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Regent universities to share courses

BY ARIANA WITT | FEBRUARY 11, 2011 7:10 AM

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Officials at the three state Board of Regents’ universities plan to share at least nine courses among the institutions starting in the fall.

Students wil be able to take classes not offered at their home universities at one of the other schools either through traditional online courses or two-way video feed.

The plan only encompasses existing classes, but officials said further consolidating programs could be a way to cut costs.

The project is part of the regents’ Inter-Institutional Cooperation Task Force, formed in 2009. The regents used the task force as a means to consolidate resources and collaborate among the universities in attempts to grow distance education.

“We need to think about what will benefit the institution and do things in a way that is cost effective for students,” said Chet Rzonca, the dean of the UI Division of Continuing Education.

Students who enroll in distance courses pay no additional fees beyond the standard costs of online courses at their enrolled university, said University of Northern Iowa interim Dean of Continuing Education Kent Johnson.

Students at the home institutions would have priority over outside students when enrolling.

Last fall, the University of Iowa and Iowa State University piloted the program with a second-year Greek class, using Eluminate.live technology. The technology allowed one ISU student to interact with the instructor and students in the UI classroom.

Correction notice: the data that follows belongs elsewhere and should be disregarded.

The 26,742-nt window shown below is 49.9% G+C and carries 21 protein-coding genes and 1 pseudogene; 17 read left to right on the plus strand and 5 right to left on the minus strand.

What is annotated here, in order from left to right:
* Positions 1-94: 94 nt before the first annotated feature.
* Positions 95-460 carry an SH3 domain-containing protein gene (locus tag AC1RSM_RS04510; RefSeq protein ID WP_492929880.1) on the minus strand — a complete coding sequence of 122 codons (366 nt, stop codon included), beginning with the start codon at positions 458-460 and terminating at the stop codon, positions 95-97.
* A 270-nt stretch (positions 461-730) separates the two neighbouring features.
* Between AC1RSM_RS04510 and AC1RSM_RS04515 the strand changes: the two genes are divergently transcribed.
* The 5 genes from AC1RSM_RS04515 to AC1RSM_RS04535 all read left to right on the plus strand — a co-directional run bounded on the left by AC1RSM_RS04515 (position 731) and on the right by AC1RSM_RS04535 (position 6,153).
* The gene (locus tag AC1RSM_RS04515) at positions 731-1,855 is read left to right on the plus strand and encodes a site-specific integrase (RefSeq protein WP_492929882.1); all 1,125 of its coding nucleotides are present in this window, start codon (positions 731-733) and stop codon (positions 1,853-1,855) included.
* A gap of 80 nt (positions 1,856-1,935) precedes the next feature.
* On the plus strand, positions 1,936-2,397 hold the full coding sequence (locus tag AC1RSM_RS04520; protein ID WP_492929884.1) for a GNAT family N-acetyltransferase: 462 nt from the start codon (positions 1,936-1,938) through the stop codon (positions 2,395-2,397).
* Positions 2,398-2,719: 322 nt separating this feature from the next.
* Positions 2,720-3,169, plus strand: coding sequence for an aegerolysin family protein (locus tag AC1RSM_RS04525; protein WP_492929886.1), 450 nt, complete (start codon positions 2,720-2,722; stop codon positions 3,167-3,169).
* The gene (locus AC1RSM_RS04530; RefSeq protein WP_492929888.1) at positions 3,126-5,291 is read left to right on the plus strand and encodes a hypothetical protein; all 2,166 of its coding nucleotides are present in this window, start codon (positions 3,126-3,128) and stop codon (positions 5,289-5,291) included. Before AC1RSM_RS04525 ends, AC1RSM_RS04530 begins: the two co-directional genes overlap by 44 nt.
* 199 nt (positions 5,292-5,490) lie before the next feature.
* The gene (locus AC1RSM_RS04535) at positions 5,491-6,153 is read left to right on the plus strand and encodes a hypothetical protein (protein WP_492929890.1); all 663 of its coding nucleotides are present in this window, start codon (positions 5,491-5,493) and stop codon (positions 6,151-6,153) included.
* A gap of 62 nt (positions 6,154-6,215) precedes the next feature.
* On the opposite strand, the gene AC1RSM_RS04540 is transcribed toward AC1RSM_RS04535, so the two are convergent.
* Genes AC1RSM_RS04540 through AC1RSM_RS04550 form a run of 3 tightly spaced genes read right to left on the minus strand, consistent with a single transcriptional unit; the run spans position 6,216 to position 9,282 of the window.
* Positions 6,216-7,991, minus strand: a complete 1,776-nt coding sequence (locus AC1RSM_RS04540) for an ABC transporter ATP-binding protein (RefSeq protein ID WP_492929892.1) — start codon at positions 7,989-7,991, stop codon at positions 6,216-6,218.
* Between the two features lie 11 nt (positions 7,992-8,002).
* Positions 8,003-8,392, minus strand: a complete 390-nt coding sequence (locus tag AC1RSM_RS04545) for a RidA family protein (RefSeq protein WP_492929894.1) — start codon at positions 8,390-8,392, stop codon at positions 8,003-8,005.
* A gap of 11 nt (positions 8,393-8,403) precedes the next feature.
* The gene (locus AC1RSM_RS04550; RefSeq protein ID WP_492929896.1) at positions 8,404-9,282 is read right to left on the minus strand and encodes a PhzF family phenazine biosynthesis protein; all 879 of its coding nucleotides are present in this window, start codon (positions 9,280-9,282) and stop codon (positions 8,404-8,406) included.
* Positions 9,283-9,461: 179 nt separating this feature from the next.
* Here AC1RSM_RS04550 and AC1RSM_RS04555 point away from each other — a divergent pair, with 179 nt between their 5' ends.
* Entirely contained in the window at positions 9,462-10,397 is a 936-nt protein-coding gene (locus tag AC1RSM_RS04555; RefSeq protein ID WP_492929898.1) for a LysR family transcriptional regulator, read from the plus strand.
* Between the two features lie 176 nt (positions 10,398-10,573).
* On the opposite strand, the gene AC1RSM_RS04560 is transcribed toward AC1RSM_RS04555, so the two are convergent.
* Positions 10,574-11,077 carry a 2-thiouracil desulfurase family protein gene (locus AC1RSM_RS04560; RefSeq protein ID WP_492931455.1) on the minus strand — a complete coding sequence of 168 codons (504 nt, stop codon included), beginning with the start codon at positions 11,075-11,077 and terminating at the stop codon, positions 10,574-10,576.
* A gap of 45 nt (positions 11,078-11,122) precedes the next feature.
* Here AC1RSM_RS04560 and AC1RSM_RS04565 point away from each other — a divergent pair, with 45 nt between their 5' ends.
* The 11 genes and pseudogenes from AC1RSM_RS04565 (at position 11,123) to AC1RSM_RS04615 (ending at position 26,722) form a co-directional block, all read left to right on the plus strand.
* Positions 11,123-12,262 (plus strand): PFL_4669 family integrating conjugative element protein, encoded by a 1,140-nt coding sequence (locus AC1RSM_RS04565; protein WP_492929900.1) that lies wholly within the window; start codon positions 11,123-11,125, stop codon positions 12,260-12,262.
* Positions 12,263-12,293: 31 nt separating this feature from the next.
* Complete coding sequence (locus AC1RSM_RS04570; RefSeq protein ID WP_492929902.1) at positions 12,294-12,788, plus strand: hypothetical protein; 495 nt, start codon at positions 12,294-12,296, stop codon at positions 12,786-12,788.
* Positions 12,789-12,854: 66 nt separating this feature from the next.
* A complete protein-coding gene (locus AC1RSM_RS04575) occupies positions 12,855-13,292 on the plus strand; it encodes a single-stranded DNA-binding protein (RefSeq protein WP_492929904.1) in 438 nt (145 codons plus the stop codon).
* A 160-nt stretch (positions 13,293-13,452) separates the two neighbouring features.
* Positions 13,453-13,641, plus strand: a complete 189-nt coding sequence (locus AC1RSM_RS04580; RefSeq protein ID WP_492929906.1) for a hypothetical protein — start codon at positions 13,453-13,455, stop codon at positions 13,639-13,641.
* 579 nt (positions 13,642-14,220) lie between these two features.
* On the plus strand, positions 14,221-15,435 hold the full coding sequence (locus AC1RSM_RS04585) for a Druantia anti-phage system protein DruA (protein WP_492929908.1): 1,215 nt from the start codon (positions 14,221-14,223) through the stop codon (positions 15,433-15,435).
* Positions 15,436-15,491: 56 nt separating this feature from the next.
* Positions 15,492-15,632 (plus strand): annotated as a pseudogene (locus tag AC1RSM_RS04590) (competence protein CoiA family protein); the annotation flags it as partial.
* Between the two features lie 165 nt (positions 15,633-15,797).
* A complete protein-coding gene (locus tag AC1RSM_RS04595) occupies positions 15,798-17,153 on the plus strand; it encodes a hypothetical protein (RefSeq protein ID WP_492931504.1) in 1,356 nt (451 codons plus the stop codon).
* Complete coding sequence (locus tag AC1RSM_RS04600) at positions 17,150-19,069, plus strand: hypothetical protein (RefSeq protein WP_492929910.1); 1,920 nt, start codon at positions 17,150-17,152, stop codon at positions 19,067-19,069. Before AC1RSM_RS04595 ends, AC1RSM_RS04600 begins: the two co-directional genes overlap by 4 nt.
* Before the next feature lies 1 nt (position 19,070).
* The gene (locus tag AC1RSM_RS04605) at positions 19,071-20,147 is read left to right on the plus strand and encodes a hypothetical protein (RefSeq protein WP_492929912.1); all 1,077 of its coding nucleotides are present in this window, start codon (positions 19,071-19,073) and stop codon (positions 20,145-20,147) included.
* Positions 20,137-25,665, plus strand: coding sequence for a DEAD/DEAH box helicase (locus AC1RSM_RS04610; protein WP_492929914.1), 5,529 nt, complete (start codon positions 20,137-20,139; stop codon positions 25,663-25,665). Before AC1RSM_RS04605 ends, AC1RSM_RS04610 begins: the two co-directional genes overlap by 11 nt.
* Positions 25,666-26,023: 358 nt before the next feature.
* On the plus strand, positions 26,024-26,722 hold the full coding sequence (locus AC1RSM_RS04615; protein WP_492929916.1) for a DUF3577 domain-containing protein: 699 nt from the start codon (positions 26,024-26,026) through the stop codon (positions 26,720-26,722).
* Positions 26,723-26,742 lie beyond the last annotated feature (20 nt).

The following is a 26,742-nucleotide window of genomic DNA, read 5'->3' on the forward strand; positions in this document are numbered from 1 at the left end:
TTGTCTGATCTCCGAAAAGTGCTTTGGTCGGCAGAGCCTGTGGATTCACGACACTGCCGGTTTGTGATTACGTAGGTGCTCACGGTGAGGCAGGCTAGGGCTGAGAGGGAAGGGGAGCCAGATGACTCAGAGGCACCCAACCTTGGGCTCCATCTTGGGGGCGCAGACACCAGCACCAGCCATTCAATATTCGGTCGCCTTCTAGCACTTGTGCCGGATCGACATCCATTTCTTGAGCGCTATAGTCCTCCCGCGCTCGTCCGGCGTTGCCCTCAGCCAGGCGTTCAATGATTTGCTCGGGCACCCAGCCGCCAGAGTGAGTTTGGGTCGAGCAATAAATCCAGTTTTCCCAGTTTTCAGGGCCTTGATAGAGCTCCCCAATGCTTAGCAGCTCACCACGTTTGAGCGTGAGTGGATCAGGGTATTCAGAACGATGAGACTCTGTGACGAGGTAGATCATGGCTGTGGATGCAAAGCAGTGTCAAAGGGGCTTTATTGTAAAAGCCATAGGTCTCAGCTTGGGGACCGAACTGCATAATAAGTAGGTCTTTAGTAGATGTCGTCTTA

Only one ISU student is enrolled in the course this semester, said UI Associate Professor Glenn Storey, who teaches the class in a high-tech Transform, Interact, Learn, Engage classroom.

“Having a student else where is no problem at all,” he said. “The only challenge is that sometimes students forget to push the button on their microphones, and the ISU student doesn’t hear what they say.”

Many of the shared classes will likely resemble more traditional online classes rather than feature such interactive technology, said David Holger, the associate provost for academic programs at ISU.

“All three schools are looking at finding courses that we think will be of interest to students at the other universities and are not already exceeding the capacity of the instructor,” he said.

Rzonca said the UI officials are considering Global Health Issues and an entrepreneurial course to offer UNI and ISU students.

Sharing courses among universities is a growing concept, said Bruce Chaloux, a past president of the Sloan Consortium , an organization that integrates online education into higher education.

“There may be challenges with different tuition, calendars fee structures, and grading systems for universities to work through,” he said. “But the basic concept of having institutions not duplicate courses, the idea that student could pursue such an education is good for the student school and state.”


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